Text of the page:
We interviewed Reuben Fowler about his forthcoming Kings Place concert:
LondonJazz : What’s special to you about the Kings Place concert on January 18th ?
Reuben Fowler: It’s always a fantastic experience to get this band together as it happens so rarely. I’m very lucky to be joined by some of the most talented, and busiest musicians – so unfortunately it’s not possible to get everyone together in one room that often. This will be just our fourth gig (the last one being at the 2013 London Jazz Festival). It also marks a year since we went into Angel Studios and recorded the album Between Shadows.
LJ: And you have guests too?
RF: Yes. This will be the first gig we do with Stan Sulzmann; a guest on the original recording and a voice on the soprano saxophone that inspired much of the music. We are also joined by Troyka’s Chris Montague on guitar: a fantastic musician and bloke who I’ve been lucky enough to work with as part of ‘Troyk-estra.’ The guitarist has quite an important part in my band, and having heard Chris’ incredible, distinctive way of playing with Troyk-estra (and all of his other projects) I’m really excited about how he’s going to interpret this music.
LJ: What changes have there been since recording the album last January?
RF: Since recording the album the big band has become a little bigger. Gareth Lockrane now has a prominent role on assorted flutes, and for this concert we’ll be playing some new music written especially for the event that will feature him. Having Stan present as well has meant that much of the music from the album has been adapted to feature his iconic soprano saxophone sound in greater depth, which I’m looking forward to hearing live.
LJ. Take a step back. How did the big band come about?
RF: I had the idea to put this big band together in early 2012, and immediately knew who I wanted to play all the parts. It’s quite hard sometimes as you really have to find a group of people who are going to work well together and sound great together; and that’s before you’ve even started putting any music in front of them.
LJ: And you combine generations and types of musician in this band.
RF: Essentially I aimed to bring two groups of people together; much like I felt Kenny Wheeler did in his brilliant band to such great success. Because there’s so much written stuff we have some of the UKs greatest studio musicians; including Mike Lovatt, Gordon Campbell and Sam Mayne. Not only are they some of the finest at their craft in the world, but they have that really special quality of making melodies come to life. I then have some of the most brilliant young voices in jazz on the scene at the moment including Dave Hamblett, George Crowley, Robbie Harvey, Percy Pursglove and Freddie Gavita (to name a just few.) I think it’s really exciting for a listener hearing the combination of these great arts in one room as you get that huge scale, brilliance and virtuosic energy of a true ‘big band sound’ however with all the innovation and interaction of a modern jazz quartet or something.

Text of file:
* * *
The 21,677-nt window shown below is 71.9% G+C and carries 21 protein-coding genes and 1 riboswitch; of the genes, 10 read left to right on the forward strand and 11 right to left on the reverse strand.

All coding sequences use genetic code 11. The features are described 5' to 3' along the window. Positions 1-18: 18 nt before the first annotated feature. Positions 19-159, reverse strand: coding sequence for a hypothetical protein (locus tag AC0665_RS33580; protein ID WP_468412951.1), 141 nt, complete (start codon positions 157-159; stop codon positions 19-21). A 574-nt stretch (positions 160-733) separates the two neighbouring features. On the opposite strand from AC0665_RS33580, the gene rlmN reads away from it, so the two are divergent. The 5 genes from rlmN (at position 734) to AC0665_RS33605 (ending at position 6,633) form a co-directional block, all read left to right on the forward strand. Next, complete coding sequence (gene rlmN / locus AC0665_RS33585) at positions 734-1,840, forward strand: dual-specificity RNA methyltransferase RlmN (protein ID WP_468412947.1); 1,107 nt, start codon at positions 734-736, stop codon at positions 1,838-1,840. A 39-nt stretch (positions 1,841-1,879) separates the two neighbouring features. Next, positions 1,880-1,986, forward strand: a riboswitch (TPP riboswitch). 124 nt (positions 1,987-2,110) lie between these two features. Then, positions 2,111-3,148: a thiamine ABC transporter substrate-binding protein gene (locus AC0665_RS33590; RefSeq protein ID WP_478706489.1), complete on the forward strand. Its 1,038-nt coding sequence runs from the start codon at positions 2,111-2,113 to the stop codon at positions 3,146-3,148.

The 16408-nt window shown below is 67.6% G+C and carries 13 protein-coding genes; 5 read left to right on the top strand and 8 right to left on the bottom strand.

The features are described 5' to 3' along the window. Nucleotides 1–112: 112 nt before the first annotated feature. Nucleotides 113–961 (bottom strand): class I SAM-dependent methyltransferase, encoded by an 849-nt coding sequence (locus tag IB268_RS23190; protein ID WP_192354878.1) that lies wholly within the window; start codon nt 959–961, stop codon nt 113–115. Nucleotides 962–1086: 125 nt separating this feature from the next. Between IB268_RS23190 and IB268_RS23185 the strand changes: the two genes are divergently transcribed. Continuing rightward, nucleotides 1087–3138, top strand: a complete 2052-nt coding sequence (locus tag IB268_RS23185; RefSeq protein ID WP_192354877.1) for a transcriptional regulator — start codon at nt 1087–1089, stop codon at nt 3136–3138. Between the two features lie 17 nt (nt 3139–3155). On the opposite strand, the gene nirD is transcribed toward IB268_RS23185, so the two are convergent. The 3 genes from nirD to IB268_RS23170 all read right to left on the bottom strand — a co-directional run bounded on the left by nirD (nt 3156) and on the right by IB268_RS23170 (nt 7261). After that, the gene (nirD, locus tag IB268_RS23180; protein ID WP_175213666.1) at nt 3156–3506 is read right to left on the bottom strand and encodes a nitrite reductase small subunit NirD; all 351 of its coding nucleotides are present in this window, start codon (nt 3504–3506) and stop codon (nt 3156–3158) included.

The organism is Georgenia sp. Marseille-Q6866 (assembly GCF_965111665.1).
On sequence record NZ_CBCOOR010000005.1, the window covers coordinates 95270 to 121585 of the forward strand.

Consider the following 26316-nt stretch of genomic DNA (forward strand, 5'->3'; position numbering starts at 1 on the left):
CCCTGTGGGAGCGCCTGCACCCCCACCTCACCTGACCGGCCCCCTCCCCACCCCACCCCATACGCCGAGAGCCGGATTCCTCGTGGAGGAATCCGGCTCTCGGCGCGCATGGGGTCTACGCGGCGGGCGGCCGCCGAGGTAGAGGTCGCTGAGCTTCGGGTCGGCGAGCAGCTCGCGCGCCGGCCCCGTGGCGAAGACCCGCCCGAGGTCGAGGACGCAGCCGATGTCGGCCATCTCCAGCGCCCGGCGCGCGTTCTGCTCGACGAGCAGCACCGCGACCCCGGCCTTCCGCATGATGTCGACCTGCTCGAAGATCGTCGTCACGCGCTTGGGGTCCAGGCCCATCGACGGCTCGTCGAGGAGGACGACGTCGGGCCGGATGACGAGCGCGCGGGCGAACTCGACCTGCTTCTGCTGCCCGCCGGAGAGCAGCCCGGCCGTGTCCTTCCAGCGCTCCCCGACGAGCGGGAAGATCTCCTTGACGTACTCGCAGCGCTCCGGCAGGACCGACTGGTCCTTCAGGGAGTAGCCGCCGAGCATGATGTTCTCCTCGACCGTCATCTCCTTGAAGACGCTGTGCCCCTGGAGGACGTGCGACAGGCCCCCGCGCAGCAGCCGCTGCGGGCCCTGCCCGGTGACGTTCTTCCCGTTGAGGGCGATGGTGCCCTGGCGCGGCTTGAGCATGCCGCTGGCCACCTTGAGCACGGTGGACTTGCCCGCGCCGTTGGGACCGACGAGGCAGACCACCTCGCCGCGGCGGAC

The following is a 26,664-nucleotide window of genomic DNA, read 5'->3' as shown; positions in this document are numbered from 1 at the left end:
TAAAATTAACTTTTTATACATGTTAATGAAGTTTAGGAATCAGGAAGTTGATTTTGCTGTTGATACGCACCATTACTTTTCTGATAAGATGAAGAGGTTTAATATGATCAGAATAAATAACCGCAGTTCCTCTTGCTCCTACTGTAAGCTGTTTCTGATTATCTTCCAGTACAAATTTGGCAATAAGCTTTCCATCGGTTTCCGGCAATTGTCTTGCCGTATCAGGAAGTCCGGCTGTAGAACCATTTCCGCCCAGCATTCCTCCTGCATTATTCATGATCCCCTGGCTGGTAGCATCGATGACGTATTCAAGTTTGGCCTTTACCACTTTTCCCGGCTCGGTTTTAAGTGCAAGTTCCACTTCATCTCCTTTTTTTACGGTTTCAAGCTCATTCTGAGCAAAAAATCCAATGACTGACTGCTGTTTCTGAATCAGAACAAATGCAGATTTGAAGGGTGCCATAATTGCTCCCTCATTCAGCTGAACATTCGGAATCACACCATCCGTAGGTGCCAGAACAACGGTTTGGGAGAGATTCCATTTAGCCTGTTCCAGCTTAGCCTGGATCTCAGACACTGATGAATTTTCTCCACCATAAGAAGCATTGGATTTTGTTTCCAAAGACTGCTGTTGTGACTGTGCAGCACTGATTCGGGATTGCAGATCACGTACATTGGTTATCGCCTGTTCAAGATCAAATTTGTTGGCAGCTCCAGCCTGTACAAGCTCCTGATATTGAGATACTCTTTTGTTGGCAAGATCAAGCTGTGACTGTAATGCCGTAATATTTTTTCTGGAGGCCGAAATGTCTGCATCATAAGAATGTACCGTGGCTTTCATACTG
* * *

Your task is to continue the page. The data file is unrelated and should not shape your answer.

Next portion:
LJ: And sometimes you get just to listen during the gig?
RF: I remember on the album launch at the Forge watching Mike Lovatt (a formidable trumpet player who you usually see playing lead trumpet with the John Wilson Orchestra on the Proms, or hear soaring over the band on a film or television session) getting really into a free bass solo at the beginning of a tune. It’s great when you see people who are all real masters of their craft interacting with each other.
LJ: What have been your personal highlights in the year since the album was recorded?
RF: Between Shadows has received some lovely reviews which I’m really grateful for- including being hailed as ‘destined to become a British Jazz Milestone.’ I’m not so sure about this! but it’s really encouraging to know that it has been well received. Being nominated in the first round of the 56th Grammy Awards this year was also a surreal experience as there have been so many amazing albums released over the year I was delighted to have even been considered. We’ve done some great concerts with the full big band and as part of the UK tour with my septet. One of the best gigs was at the London Jazz Festival this year; it was the first time I’d done the festival under my own name, and lots of people came down and supported so we had a packed house at the Clore Ballroom in the Royal Festival Hall.
LJ: And you’ve travelled too?
RF: Making the album lead to some unforgettable moments I will always treasure, including meeting my hero Tom Harrell in New York City and recording his flugelhorn solo for the track ‘Dundry’ on my album. I also spent some time with Tom and Michael Abene in Koln, Germany, watching the rehearsals and subsequent gig with the WDR Big Band.
LondonJazz: Who else have you been playing for? Boy George, right?
Reuben Fowler: I was on tour earlier in the year with Boy George promoting his new album ‘This Is What I Do’ which was the first time I’d been on the road with a commercial artist. This is a really fun gig for me as not only do I get to play some brilliant horn section lines, but I have a quite a lot of trumpet solos including a big bluesy harmon mute solo at the beginning of ‘Do You Really Want To Hurt Me?’ It was a challenge as after spending so much time writing and playing jazz I had to get my trumpet chops back in, but I’m enjoying getting into practicing playing that music!